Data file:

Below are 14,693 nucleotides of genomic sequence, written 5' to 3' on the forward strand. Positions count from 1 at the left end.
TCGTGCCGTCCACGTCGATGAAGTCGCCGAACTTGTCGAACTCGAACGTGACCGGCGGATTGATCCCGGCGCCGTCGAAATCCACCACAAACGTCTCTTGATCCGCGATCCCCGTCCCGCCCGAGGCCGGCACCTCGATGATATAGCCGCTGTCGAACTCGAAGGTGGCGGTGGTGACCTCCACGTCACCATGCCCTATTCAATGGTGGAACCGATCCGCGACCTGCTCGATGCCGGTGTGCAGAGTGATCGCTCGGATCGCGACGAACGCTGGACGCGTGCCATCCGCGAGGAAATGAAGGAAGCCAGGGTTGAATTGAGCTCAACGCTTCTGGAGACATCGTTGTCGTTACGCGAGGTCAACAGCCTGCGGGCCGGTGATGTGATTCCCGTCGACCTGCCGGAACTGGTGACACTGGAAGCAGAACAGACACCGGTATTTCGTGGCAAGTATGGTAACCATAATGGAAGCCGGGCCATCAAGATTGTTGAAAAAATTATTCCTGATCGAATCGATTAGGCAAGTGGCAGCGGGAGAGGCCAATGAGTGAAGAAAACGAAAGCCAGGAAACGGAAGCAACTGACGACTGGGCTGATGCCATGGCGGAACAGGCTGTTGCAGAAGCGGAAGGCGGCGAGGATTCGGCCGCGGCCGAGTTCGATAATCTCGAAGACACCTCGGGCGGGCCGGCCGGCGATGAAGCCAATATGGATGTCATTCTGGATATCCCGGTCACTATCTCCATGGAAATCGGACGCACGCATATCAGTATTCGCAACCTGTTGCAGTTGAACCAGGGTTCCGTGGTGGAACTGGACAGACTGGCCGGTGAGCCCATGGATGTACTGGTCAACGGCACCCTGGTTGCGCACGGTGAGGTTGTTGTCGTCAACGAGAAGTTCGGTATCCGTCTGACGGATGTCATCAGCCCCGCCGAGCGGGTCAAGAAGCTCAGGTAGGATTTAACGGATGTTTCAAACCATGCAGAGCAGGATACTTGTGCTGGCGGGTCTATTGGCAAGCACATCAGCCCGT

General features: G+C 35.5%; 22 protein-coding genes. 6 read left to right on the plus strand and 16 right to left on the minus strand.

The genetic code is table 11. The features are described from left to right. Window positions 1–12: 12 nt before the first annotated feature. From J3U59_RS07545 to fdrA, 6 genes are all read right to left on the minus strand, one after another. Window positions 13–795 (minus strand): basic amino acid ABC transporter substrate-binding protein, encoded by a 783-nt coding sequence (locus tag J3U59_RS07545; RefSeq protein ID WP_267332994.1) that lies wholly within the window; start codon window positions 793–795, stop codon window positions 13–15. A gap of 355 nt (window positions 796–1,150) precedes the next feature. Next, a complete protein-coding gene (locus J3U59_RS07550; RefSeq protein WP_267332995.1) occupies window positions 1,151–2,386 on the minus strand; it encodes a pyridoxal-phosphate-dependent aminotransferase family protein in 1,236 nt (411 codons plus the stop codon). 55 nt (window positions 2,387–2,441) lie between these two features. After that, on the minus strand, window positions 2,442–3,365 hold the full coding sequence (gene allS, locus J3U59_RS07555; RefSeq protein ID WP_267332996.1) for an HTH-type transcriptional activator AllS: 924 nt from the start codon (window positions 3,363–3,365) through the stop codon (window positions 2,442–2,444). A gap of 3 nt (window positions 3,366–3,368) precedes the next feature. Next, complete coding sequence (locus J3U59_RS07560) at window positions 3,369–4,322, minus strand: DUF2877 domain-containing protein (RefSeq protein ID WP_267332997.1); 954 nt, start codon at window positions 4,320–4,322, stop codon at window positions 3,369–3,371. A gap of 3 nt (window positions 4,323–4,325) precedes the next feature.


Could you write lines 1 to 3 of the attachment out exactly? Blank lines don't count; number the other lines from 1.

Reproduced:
Below are 14,693 nucleotides of genomic sequence, written 5' to 3' on the forward strand. Positions count from 1 at the left end.
TCGTGCCGTCCACGTCGATGAAGTCGCCGAACTTGTCGAACTCGAACGTGACCGGCGGATTGATCCCGGCGCCGTCGAAATCCACCACAAACGTCTCTTGATCCGCGATCCCCGTCCCGCCCGAGGCCGGCACCTCGATGATATAGCCGCTGTCGAACTCGAAGGTGGCGGTGGTGACCTCCACGTCACCATGCCCTATTCAATGGTGGAACCGATCCGCGACCTGCTCGATGCCGGTGTGCAGAGTGATCGCTCGGATCGCGACGAACGCTGGACGCGTGCCATCCGCGAGGAAATGAAGGAAGCCAGGGTTGAATTGAGCTCAACGCTTCTGGAGACATCGTTGTCGTTACGCGAGGTCAACAGCCTGCGGGCCGGTGATGTGATTCCCGTCGACCTGCCGGAACTGGTGACACTGGAAGCAGAACAGACACCGGTATTTCGTGGCAAGTATGGTAACCATAATGGAAGCCGGGCCATCAAGATTGTTGAAAAAATTATTCCTGATCGAATCGATTAGGCAAGTGGCAGCGGGAGAGGCCAATGAGTGAAGAAAACGAAAGCCAGGAAACGGAAGCAACTGACGACTGGGCTGATGCCATGGCGGAACAGGCTGTTGCAGAAGCGGAAGGCGGCGAGGATTCGGCCGCGGCCGAGTTCGATAATCTCGAAGACACCTCGGGCGGGCCGGCCGGCGATGAAGCCAATATGGATGTCATTCTGGATATCCCGGTCACTATCTCCATGGAAATCGGACGCACGCATATCAGTATTCGCAACCTGTTGCAGTTGAACCAGGGTTCCGTGGTGGAACTGGACAGACTGGCCGGTGAGCCCATGGATGTACTGGTCAACGGCACCCTGGTTGCGCACGGTGAGGTTGTTGTCGTCAACGAGAAGTTCGGTATCCGTCTGACGGATGTCATCAGCCCCGCCGAGCGGGTCAAGAAGCTCAGGTAGGATTTAACGGATGTTTCAAACCATGCAGAGCAGGATACTTGTGCTGGCGGGTCTATTGGCAAGCACATCAGCCCGT

General features: G+C 35.5%; 22 protein-coding genes. 6 read left to right on the plus strand and 16 right to left on the minus strand.